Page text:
This could all take days to develop, weeks to push through live beta to full deployment. What am I missing? I guess part of it is that TFA never properly defined what problems are being solved here, so maybe my assumptions about that (UX while adding comments) are wrong.

Comment: Re:Perl is more expressive (Score 1) 192

by paskie (#48955305) Attached to: Perl 6 In Time For Next Christmas?

C++ is the wrong language to compare Perl to. Python is what you need to align with it. And it is so much tougher to build a good case for Perl in that light. (Not impossible, but it probably won't be very convincing. Perl is the anarchocapitalism of programming languages - you have near-absolute freedom to choose your ways, which is delightful for the top 20% users, but unfortunately most people choose the most awful and dirty ways in the face of this freedom, typically just for lack of experience.)

(I love both Perl and Python. But in the past few years, I find myself writing vastly more Python that Perl code, except the oneliners of course.)

Comment: Re:Enjoy years of splitting between 5 and 6 (Score 1) 192

by paskie (#48955269) Attached to: Perl 6 In Time For Next Christmas?

^ this. You have (i) existing modules in your project that are not python3 compatible, (ii) existing external modules that are not python3 compatible.

The situation is a lot better now than it used to be, but for example you still cannot use the deep learning theano-based libraries. This means people still produce python2 code at this point, which means issue (i) will be going to be an issue for even longer... (Even if you are starting a project from scratch, you often want to borrow some code from a different project you have access to - which may be python2.)

(Actually dealing with unicode was always painful for me in python2 and python3 typically results in less code therefore. Depends a bit on what you do.)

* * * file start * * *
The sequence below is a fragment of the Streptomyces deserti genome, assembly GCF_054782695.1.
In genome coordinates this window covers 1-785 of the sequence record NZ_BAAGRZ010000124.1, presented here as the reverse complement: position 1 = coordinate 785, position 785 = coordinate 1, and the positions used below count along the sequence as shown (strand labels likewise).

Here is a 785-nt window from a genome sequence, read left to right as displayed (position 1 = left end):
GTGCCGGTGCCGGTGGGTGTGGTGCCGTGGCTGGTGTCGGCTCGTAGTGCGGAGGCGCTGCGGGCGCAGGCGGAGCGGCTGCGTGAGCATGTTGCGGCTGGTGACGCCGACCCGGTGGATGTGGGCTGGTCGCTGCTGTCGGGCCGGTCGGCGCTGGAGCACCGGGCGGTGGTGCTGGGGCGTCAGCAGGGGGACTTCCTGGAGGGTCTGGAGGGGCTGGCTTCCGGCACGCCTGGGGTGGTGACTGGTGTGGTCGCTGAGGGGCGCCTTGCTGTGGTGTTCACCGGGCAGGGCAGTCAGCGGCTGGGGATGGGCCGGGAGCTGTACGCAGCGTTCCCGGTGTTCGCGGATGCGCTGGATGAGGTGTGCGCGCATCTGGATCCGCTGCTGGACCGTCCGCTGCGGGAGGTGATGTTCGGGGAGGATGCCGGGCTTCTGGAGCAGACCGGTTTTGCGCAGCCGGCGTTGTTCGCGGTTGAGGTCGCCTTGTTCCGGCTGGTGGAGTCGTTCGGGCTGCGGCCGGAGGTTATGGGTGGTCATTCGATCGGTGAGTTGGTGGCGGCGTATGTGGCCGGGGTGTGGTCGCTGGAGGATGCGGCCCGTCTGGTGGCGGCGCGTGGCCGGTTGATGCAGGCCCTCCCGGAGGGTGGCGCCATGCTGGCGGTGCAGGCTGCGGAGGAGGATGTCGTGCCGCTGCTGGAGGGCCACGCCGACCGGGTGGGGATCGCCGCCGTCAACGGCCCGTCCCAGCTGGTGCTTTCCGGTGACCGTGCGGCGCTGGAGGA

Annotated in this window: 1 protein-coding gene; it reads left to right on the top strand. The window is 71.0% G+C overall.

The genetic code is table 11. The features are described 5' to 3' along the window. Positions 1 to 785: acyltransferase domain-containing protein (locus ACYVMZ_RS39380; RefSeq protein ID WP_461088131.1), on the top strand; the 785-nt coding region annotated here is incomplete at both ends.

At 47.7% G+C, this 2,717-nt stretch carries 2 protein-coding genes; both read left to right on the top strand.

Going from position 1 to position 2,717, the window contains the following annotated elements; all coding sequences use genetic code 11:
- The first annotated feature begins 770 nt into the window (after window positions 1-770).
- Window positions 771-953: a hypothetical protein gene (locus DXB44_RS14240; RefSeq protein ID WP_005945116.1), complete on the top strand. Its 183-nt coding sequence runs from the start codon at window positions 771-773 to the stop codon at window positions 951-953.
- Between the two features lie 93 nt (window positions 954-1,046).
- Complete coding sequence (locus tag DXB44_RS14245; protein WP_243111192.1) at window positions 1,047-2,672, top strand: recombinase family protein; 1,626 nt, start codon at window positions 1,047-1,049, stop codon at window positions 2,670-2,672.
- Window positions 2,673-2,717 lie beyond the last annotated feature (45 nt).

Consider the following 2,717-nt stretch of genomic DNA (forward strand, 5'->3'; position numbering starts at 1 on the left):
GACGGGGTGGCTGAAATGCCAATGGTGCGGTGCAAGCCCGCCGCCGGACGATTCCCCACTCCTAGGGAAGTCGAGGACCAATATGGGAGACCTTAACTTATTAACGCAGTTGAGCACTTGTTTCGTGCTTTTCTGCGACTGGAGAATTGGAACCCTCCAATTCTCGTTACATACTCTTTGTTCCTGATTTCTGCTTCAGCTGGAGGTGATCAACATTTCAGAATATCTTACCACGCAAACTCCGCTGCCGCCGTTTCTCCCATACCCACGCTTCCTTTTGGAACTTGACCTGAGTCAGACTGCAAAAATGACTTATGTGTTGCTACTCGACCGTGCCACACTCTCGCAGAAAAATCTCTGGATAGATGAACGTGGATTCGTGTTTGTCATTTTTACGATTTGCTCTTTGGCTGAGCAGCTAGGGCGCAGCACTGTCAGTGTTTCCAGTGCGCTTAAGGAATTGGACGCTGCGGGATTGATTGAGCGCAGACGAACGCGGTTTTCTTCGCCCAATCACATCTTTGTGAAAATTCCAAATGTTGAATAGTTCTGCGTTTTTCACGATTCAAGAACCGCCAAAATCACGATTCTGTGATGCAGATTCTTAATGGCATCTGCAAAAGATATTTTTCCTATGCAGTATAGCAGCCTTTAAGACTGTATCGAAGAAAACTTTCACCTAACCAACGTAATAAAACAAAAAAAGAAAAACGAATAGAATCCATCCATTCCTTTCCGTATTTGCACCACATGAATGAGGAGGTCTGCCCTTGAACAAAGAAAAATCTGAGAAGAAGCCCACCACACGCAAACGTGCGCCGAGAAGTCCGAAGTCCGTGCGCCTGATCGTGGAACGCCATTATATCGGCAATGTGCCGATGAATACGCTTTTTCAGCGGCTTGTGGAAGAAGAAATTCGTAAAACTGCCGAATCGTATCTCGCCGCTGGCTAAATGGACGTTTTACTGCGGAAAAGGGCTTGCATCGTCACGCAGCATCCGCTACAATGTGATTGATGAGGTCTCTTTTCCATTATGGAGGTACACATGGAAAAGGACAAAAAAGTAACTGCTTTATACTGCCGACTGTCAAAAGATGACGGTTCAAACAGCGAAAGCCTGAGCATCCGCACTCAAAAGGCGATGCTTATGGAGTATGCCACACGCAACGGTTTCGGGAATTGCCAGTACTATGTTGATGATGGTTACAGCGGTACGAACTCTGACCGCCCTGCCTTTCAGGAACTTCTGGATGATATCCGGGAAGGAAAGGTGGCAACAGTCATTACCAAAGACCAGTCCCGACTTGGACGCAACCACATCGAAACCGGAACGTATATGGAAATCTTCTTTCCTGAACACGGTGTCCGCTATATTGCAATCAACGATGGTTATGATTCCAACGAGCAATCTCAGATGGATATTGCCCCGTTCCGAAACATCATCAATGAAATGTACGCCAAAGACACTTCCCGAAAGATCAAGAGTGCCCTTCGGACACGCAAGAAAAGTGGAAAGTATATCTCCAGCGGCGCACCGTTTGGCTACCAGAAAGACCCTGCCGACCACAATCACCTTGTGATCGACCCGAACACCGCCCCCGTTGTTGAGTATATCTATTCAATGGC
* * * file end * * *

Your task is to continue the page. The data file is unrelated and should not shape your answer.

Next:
Still, the transition to Python3 is much smoother than it'd be to transition to Perl6. It seems to me kind of unfortunate that they chose "Perl 6" as a name for this newfangled language that has not that much to do with the current Perl. C++ is more "backwards" compatible to C than Perl 6 is to Perl 5, it seems to me. I think the idea of transition is not on the table at all for 80% Perl developers; you just go to Perl6 if you want to pick up a new language that seems fun. Whereas regarding Python I think even most 9-to-5 code-grinding guys recognize that migration makes sense (in a few more years).

Comment: Not convincing at all (Score 3, Insightful) 433

by paskie (#48593789) Attached to: Vinyl Record Pressing Plants Struggle To Keep Up With Demand

Audio is just a crazy world of snake oil and placebo.

Really, the argument that's supposed to convince us is this?

> That warm vinyl sound: "I think this is what people like about it: it pins very closely to the way that human beings hear music organically," Gonsalves said. "It's very mid-range-y and very warm," a sound that flatters the fuzzy guitars of rock 'n' roll.

I'm sorry but I just don't buy it. There seems to be no obvious reason why you couldn't easily hack up a digital audio filter that makes stuff "sound like a vinyl". I'd even wager that it already exists?

Especially when you skip the compression and use FLACs. (But no, I'm not that kind of person who would claim to be able to distnguish 320kbps mp3 from a FLAC.)

Comment: Re:You're Doing It Wrong (Score 1) 567

by paskie (#48573903) Attached to: The Case For Flipping Your Monitor From Landscape to Portrait

I don't really use side-by-side windows but I still like portrait mode - because I get to have enough room for sideways tabs!

Seriously, I don't get it why by default the browsers still ship the tab bar at the top. As soon as you have more than 6-10 tabs open, tab bar on the side becomes incredibly more convenient to work with.